Justice Anthony Kennedy, usually considered a swing vote, sided with the court’s more liberal justices to render the decision. Kennedy also wrote the majority opinion.
In his opinion, Kennedy said “The First Amendment ensures that religious organizations and persons are given proper protection as they seek to teach the principles that are so fulfilling and so central to their lives and faiths and to their own deep aspirations to continue the family structure they have long revered. The same is true of those who oppose same-sex marriage for other reasons. In turn, those who believe allowing same-sex marriage is proper or indeed essential, whether as a matter of religious conviction or secular belief, may engage those who disagree with their view in an open and searching debate. The Constitution, however, does not permit the State to bar same-sex couples from marriage on the same terms as accorded to couples of the opposite sex.”
Again calling out his colleagues in his dissent, Justice Antonin Scalia said, “This is a naked judicial claim to legislative—indeed super-legislative—power; a claim fundamentally at odds with our system of government. Except as limited by consitutional prohibition agreed to by the People, the States are free to adopt whatever laws they like, even those that offend the esteemed Justices’ ‘reasoned judgment.’ A system of government that makes the People subordinate to a committee of nine unelected lawyers does not deserve to be called a democracy.”
From Governor Robert Bentley (R-AL): “I have always believed in the Biblical definition of marriage as being between one man and one woman. That definition has been deeply rooted in our society for thousands of years. Regardless of today’s ruling by the Supreme Court, I still believe in a one man and one woman definition of marriage. The people of Alabama also voted to define marriage as between a man and woman. I always respect the people’s vote, and I am disappointed that the Supreme Court has disregarded the choice made by the people of Alabama in its decision today.”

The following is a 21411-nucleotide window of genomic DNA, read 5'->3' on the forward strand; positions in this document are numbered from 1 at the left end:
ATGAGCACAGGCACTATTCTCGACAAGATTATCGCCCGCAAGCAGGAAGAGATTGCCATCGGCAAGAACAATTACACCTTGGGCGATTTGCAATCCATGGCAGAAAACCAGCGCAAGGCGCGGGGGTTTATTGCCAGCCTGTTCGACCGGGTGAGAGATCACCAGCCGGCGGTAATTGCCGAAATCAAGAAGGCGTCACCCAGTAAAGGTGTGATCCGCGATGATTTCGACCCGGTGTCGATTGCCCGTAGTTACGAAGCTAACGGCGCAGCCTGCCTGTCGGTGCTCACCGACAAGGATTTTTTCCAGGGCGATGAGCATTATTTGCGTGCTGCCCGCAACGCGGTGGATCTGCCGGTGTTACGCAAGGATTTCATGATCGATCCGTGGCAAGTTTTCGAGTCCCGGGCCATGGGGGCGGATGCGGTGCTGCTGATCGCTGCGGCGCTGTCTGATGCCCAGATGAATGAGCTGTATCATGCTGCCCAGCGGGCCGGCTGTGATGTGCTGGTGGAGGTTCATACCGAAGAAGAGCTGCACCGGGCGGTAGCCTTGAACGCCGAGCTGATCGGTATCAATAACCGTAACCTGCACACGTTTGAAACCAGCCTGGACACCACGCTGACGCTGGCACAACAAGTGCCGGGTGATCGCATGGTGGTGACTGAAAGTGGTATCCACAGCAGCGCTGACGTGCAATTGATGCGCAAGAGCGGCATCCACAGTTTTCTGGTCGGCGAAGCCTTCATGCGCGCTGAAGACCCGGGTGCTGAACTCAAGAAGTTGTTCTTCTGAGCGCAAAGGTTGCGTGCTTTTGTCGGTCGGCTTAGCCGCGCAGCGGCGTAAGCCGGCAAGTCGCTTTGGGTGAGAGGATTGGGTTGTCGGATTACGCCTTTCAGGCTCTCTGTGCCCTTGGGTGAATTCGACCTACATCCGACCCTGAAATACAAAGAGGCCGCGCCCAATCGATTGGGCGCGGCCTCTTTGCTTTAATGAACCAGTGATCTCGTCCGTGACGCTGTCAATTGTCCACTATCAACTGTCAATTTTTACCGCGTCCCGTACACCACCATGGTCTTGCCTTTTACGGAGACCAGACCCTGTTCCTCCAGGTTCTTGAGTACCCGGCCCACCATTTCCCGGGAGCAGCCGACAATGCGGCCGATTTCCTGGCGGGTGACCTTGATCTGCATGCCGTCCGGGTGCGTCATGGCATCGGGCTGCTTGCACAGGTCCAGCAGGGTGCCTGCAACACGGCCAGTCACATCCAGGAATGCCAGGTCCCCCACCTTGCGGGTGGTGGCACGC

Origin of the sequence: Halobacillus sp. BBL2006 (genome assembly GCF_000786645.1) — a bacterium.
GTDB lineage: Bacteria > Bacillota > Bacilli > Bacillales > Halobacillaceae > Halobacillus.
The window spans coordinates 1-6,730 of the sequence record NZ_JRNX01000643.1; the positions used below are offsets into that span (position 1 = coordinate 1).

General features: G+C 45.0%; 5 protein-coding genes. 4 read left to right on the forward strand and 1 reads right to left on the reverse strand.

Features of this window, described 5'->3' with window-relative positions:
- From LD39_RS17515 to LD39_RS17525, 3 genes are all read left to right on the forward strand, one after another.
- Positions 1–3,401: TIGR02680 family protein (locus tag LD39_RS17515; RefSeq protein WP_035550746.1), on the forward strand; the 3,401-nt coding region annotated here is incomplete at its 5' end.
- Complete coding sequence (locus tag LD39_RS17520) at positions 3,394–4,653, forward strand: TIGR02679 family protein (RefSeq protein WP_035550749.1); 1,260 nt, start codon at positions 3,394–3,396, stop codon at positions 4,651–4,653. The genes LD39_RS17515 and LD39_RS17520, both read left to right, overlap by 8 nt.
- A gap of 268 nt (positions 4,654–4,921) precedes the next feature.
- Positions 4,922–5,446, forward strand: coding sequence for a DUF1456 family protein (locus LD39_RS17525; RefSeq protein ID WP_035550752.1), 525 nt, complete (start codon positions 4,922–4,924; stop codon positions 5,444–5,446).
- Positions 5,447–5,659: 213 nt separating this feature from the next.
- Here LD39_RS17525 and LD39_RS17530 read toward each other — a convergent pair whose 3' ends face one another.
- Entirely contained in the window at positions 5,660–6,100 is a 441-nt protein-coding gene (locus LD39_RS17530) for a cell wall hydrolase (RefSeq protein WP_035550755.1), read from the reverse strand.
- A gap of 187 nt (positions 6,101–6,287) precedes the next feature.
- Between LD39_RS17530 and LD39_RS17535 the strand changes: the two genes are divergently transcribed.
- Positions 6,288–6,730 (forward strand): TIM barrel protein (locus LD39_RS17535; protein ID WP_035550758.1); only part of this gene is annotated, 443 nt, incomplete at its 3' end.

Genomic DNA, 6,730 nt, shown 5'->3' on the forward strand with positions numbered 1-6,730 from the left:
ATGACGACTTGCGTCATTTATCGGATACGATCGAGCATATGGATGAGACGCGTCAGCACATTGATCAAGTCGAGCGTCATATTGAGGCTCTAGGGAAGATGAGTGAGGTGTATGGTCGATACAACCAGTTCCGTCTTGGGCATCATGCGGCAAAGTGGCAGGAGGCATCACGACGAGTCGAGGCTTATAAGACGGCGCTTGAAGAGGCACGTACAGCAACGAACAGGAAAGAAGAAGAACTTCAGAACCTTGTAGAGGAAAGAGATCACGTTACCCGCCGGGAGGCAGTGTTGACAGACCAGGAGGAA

From Senator Richard Shelby (R-AL): “My long-standing position remains that marriage was created as a sacred union between one man and one woman. While I respect the rule of law, I disagree with the Supreme Court’s ruling and believe that this decision should have been allowed to be made by the states.”
From Senator Jeff Sessions (R-AL): “Five judges have neither the moral nor legal authority to decide for themselves that the heritage which gave birth to our nation should be supplanted with their own… The civilization we flourish in today did not spring out of nothing: it was carved out of the wilderness by families and communities knitted together by their faith and traditions, and set upon a foundation stretching back thousands of years.
When a society begins to strike its shared faith and traditions from every place of respect, a new faith always takes its place. Where the family is not the center of American life, government is. Today’s ruling is part of a continuing effort to secularize, by force and intimidation, a society that would not exist but for the faith which inspired people to sail across unknown waters and trek across unknown frontiers.”